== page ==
Theo is scary. He is scary in the sense that he seems so distant; so cold; and so well-put together: in his stiff gray hat and his ironed suit. He’s like clockwork; up early, out early, back late. He does his work like a well-oiled machine—non-stop and efficient. He is not called the Phantom of Goupil for nothing.
But he has a secret. When he lets himself get distracted from his work, sneaking in the cracks of idle times, everything falls apart quite easily. The opposite of Vincent, Theo is very susceptible to his own emotions. Sometimes even the changing of the seasons is enough to do something to him. Like a pocket square, he tries to neatly tuck them away, unnoticed.
Then he works. He works until his body breaks down. Until dawn breaks. Until he can’t anymore.
Not that he can escape it. The nightmares come easy. In the pitch-black darkness reverse of the yellow, sunlit home in Arles that Vincent filled with hope, the one he hound himself on that tragic day, Theo is jolted away by the echoing sound of a gunshot that rings in his head loudly. His breathing is ragged; fear-filled sea blue eyes blown wide open; the splotchy remnants of a distant past his mind tries to recreate fading back into his unconscious.
He wasn’t there that day. Not right then. Maybe that’s what makes it worse.
He stands up from bed, careful not to jostle. Staring out the window, he wonders if he can dream of anything else—scenes he finds himself lost in, deep in his memory. The rye fields of his childhood, the one near their small home with the back garden in Zundert, in the Netherlands. The cobblestone paths of Paris, where he worked, amidst the views of the Seine and the Louvre. The Yellow House where his brother lived. His apartment, half home, half Vincent van Gogh art gallery.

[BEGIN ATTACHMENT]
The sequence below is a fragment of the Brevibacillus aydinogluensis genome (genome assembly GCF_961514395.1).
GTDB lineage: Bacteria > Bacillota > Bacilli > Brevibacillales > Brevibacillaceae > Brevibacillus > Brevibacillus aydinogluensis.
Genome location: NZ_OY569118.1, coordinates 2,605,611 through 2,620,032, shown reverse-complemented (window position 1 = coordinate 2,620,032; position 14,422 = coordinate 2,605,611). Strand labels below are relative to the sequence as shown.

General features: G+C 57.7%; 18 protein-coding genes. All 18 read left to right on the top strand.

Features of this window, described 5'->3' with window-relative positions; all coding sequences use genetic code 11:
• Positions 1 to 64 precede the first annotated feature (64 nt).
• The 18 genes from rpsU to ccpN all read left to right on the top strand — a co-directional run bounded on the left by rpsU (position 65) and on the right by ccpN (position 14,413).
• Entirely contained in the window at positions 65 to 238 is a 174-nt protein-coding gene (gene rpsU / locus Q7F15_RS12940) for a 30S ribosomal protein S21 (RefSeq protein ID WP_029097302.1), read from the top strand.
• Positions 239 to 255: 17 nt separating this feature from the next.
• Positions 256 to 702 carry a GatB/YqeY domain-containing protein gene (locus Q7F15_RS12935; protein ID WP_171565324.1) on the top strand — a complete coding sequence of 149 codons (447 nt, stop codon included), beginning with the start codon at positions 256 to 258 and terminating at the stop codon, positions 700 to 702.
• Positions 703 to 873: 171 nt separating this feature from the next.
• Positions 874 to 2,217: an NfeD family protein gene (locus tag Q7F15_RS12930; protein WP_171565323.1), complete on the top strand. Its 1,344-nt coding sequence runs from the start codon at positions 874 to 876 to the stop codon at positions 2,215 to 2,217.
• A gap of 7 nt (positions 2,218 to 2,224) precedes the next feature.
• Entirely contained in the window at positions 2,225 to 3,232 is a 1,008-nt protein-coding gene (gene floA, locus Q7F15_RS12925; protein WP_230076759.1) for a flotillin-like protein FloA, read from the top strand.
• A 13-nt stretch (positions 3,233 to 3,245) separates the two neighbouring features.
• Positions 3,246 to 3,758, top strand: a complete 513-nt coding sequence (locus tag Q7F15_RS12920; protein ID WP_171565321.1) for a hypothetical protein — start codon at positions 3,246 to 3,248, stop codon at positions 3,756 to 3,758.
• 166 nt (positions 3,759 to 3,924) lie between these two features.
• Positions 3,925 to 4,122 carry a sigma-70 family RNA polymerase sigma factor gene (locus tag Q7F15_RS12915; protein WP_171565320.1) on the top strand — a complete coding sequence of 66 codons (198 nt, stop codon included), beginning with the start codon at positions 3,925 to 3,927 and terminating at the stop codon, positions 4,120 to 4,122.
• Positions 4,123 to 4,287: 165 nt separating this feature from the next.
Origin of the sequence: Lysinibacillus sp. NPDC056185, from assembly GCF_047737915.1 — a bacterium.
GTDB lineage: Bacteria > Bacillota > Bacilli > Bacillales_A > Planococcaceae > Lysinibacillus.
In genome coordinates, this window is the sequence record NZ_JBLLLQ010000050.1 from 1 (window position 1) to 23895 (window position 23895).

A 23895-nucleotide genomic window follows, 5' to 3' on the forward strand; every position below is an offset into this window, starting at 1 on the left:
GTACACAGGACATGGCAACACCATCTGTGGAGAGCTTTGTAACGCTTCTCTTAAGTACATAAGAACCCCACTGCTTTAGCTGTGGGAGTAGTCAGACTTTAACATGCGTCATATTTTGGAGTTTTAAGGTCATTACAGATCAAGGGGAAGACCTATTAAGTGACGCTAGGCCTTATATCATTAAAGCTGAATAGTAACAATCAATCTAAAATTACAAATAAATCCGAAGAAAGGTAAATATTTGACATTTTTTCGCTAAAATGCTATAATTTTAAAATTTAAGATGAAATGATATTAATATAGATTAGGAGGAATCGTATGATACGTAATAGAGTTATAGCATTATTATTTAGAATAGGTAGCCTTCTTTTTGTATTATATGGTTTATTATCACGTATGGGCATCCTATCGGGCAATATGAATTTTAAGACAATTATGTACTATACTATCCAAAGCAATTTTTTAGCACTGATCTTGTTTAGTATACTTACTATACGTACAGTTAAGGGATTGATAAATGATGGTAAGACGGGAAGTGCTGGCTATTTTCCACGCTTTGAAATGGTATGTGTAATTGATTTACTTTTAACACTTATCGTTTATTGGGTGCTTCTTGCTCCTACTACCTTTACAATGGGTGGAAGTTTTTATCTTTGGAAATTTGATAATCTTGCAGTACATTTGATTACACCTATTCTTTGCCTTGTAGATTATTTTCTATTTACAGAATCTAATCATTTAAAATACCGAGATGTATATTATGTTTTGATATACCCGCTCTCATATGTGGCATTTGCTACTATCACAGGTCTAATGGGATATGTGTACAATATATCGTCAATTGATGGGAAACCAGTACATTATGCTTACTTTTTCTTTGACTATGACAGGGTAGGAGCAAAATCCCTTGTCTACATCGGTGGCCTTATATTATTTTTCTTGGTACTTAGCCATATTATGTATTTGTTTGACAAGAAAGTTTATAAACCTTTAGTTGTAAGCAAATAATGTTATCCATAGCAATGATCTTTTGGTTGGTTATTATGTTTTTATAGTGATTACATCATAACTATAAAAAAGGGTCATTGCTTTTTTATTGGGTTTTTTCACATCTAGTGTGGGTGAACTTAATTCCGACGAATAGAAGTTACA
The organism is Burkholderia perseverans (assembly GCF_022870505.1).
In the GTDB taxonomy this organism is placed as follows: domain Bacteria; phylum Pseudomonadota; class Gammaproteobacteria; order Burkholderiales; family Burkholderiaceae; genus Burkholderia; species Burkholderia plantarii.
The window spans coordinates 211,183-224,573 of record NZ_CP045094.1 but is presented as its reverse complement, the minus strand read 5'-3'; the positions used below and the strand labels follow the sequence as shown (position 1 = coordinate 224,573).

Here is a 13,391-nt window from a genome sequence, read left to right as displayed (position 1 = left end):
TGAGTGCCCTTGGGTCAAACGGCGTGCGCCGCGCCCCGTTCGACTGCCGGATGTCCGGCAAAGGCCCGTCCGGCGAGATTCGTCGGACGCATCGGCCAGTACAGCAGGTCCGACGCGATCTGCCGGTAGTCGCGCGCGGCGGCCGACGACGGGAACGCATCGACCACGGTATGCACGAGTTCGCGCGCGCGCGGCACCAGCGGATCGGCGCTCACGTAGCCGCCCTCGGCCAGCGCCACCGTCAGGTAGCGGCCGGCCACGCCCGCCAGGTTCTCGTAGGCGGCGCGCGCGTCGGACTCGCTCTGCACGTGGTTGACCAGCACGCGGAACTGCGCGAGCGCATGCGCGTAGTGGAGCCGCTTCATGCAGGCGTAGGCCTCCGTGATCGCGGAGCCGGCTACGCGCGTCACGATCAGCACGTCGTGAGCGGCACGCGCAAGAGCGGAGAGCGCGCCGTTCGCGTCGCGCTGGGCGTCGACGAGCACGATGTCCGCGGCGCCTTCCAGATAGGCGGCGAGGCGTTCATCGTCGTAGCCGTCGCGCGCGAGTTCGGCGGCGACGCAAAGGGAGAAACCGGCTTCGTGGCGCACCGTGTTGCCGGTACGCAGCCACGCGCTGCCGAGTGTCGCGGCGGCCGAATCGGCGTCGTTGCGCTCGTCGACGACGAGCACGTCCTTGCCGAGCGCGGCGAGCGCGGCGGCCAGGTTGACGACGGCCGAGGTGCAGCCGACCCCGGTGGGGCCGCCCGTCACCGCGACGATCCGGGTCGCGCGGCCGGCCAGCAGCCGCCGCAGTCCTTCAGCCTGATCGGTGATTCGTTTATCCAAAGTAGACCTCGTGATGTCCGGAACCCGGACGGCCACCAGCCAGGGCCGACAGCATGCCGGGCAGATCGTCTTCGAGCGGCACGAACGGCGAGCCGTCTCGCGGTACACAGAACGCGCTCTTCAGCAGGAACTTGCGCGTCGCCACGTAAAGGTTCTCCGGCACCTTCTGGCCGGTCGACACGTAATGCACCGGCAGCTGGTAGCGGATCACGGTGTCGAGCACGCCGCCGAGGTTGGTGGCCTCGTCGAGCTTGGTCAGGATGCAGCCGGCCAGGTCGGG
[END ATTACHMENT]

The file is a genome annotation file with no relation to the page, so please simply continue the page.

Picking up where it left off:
In his mind, he hears the safety of the gun click loose, and he prepares himself for another resounding bang.
But there are none.
Instead, there is the shuffling of sheets. He turns; your half-asleep form is nearly indistinct in the dim moonlight, but you’re definitely awake. You watch him idly, blanket pulled up to your chest. When your eyes meet, you stretch out your hands, welcoming him to an embrace.
He settles back into bed, scooping you up into his arms. You press your face against the crook of his neck, sharing in the comforting warmth.
The again is heavy. Every nightmare he wakes up from, you wake up from too.
But you catch his guilt before he does. “No, don’t worry about it,” you say, kissing his collarbone. “I told you, didn’t I? I won’t let you suffer alone anymore. You promised you’d let me help you.”
Something soars in his chest. “You did,” he murmurs, pressing his face against your hair. In the embrace, your heartbeats sync, and he focuses on the comforting drum of your pulses. He doesn’t mind being honest now, in moments like these. And he’s promised not to break any more promises. “I’m okay.”
“You are,” you whisper. You turn to face him, press a loving kiss against his cheek, before you run your hands gently through his hair, combing comfortingly. “You’re here now. You’re with me. You’re safe. I’ll keep you safe.”
He turns so he can press his face against your neck, and you wrap your arms around him. The moon is a silver blanket over the both of you, watching closely. He listens to your breathing turning even, focuses on his own.
Theo himself is a ghost that haunts the shadowy corners of his atelier of a heart. But there are visitors now, the gallery is bathed in light, the artists are quiet upon their easels, and you. You are there, standing in wonder at all the art that has passed by and makes up his life.
He presses a kiss on your forehead and smiles. You’re right, he thinks. Why should he be afraid of darkness now, when you are his sunrise he’s dreamt of for so long;
When the sun is right next to him?